I left Judy Cureton’s house in Cape Girardeau, MO on Wednesday morning, 5-21-14. I crossed the Mississippi River and headed across the windswept farmland of Southern Illinois to Golconda, on the Ohio River. Mileage for the day was 83.8 miles. I camped at Deer Run Campground, just south of town a couple miles. I was the only one there and it was a wonderfully quiet evening. The next day I struck out on the road and just north of Golconda, got back on the Trans Am and headed west for home. I stopped for the night after 79.8 miles in Murphysboro, IL. Originally I had planned on a shorter day, with a stop about 20 miles before Murphysboro, but I got there too early in the day and decided to push on. That left me with 86.2 miles home on Friday. I hit it early, dodging a rain storm and made it home by mid afternoon.

My little tour was a success in that I got to get out and enjoy the road, but alas, my thirst wasn’t quenched.

Soon after, the Trans Am tourists rolled through by the dozens. Every day, Jeneen and I would watch for riders. We met a few personally and enjoyed the company of some during dinner at some of our local restaurants. It is always a treat to hear stories of the road and offer a little bit of trail magic for folks when we can.

The highlight of the summer was the inaugural Trans Am Bike Race. This was an unsupported bike race along the Trans Am route from Astoria, OR to Yorktown, VA. Imagine Tour Divide, but on the TA. 43 riders lined up in Astoria and hit the road. First one to Yorktown wins. No entry fee, no prize money. All guts and glory.

Jeneen and I quickly became “dot watchers”. That is, someone who follows the racer’s progress on trackleaders.com. Each racer carries with them a small device called a SPOT tracker that sends tracking data to the website. As the racers neared Farmington, we got the opportunity to go out along the road and meet them. How cool!

Of the 25 finishers, I got to see 18 of them as they came through. I went out and rode with race winner (in 17 days!) Mike Hall (winner of the World Cycle race in 2012 and 2013 Tour Divide winner) for a few miles as he passed. What a humble and likable soul. I gave 3rd place finisher Ed Pickup a high five. Jeneen and I enjoyed dinner at a local restaurant with 4th and 5th place finishers Jesse Stauffer (first place American) and Julianna Buhring (first place female and record holder of fastest female to cycle around the world in World Cycle Race 2012). I also rode with race organizer and 13th place finisher Nathan Jones for about 20 miles. My interactions with the racers were something I won’t ever forget. Each of the TABR riders that I got to spend time with were so friendly and showed great sportsmanship. Kudos to them all.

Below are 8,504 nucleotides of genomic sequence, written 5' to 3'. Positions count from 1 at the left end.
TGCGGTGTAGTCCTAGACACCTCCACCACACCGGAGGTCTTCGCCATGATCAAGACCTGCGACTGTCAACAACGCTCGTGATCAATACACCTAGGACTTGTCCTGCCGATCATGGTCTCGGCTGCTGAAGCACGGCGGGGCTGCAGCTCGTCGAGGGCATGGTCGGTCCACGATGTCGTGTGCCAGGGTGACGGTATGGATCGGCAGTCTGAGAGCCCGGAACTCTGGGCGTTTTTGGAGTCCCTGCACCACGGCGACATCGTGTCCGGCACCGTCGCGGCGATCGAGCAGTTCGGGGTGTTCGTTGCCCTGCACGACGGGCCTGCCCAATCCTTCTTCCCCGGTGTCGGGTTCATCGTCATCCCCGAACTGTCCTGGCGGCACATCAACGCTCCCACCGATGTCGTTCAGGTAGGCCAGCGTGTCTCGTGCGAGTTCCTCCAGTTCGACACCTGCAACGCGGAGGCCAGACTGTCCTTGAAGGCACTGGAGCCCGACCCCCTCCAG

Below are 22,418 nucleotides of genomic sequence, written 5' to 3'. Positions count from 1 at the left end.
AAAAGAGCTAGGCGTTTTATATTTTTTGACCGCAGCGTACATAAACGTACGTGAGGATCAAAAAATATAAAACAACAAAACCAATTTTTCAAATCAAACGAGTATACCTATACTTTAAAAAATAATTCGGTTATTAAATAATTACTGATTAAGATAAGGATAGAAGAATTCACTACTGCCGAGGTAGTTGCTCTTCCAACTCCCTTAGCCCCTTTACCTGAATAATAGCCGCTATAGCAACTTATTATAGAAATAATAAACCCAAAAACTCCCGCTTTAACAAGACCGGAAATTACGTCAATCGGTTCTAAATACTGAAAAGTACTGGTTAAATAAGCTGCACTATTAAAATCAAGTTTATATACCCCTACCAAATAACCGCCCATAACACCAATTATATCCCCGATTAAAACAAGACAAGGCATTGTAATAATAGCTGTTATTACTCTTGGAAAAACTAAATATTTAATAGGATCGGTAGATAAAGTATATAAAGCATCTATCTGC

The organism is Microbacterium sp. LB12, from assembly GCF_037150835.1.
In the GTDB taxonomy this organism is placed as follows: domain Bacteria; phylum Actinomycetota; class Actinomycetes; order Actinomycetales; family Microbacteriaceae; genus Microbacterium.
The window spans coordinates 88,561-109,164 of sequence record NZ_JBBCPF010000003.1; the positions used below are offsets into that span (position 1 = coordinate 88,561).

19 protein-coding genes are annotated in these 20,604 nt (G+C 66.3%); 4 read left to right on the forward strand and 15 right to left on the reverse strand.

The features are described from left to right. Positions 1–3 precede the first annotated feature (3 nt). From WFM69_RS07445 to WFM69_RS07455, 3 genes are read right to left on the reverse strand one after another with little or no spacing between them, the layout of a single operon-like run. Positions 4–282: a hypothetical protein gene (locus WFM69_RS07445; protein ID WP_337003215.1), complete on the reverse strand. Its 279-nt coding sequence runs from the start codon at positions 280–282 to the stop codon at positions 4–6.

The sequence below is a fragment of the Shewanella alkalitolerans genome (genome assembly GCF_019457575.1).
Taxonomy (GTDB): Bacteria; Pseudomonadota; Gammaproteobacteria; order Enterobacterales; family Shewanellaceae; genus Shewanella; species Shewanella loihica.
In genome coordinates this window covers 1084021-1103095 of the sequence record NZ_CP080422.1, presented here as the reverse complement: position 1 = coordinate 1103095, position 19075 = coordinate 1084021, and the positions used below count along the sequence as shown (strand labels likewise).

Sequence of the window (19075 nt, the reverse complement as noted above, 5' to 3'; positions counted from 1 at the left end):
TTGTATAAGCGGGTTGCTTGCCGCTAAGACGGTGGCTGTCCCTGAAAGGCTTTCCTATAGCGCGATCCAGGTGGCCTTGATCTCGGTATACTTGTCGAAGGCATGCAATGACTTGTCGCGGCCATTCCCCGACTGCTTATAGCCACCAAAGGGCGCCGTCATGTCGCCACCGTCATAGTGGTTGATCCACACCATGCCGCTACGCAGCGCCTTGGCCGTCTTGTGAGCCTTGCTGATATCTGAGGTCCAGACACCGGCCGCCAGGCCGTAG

As the month of June came to a close, most of the racers had not only passed through Farmington, but had finished in Yorktown. The month long storm of excitement surrounding the race and our following of it came to an abrupt halt and the only thing I could think of was how bad I wanted to be one of those racers.

The remainder of the summer, when not working, I was usually riding my MTB preparing for the inaugural OT100MTB. September came and I toed the line for my first ever MTB race. 100 miles of Ozarks single track might not be the way most people kick off their racing career, but I am not most people!

It was an awesome event! Great support, the trail was pristine and the weather couldn’t have been more perfect. I rolled into the finish at BASS River Resort in just under 19 hours- slower than I wanted, but I finished. That was really all I was looking to do. It was a blast!

In October, I did the Trail of Tears century, a road ride near Land Between the Lakes in Kentucky. I hadn’t been riding like I should and this one was a bit of a slog. My only road century of the year, unfortunately.

Halloween weekend brought the OT100 endurance run. Crazy folks run the 100 miles of single track that we raced our bikes on back in September. No, I didn’t run, but I helped sweep the course, picking up temporary trail markers for the race. It was a great chance to get out by myself in the woods. I ended up riding 28 miles one day and 31.5 the next.

Prior to that weekend, my plan had been to bikepack the 60 miles of trail that I was going to sweep. In the end, the forecast called for temps dipping to a very unseasonable 20F or so. Without the gear to bikepack at those temps, I bailed on the idea and just went out for the day both days. It was a good decision!

Over the winter months I have been MTB’ing some, but mostly focusing on hiking and backpacking, namely changing from a ground dweller to a hammock camper. There will be more about this later. 🙂

So that brings me to current. I have some big things coming! I don’t want to belabor you with too much right now, but I will say I have committed to two big bike races as well as a few smaller ones and plans are in the works for big things in 2016 as well. All of it will amount to an amazing ride. I can’t wait! Stay tuned!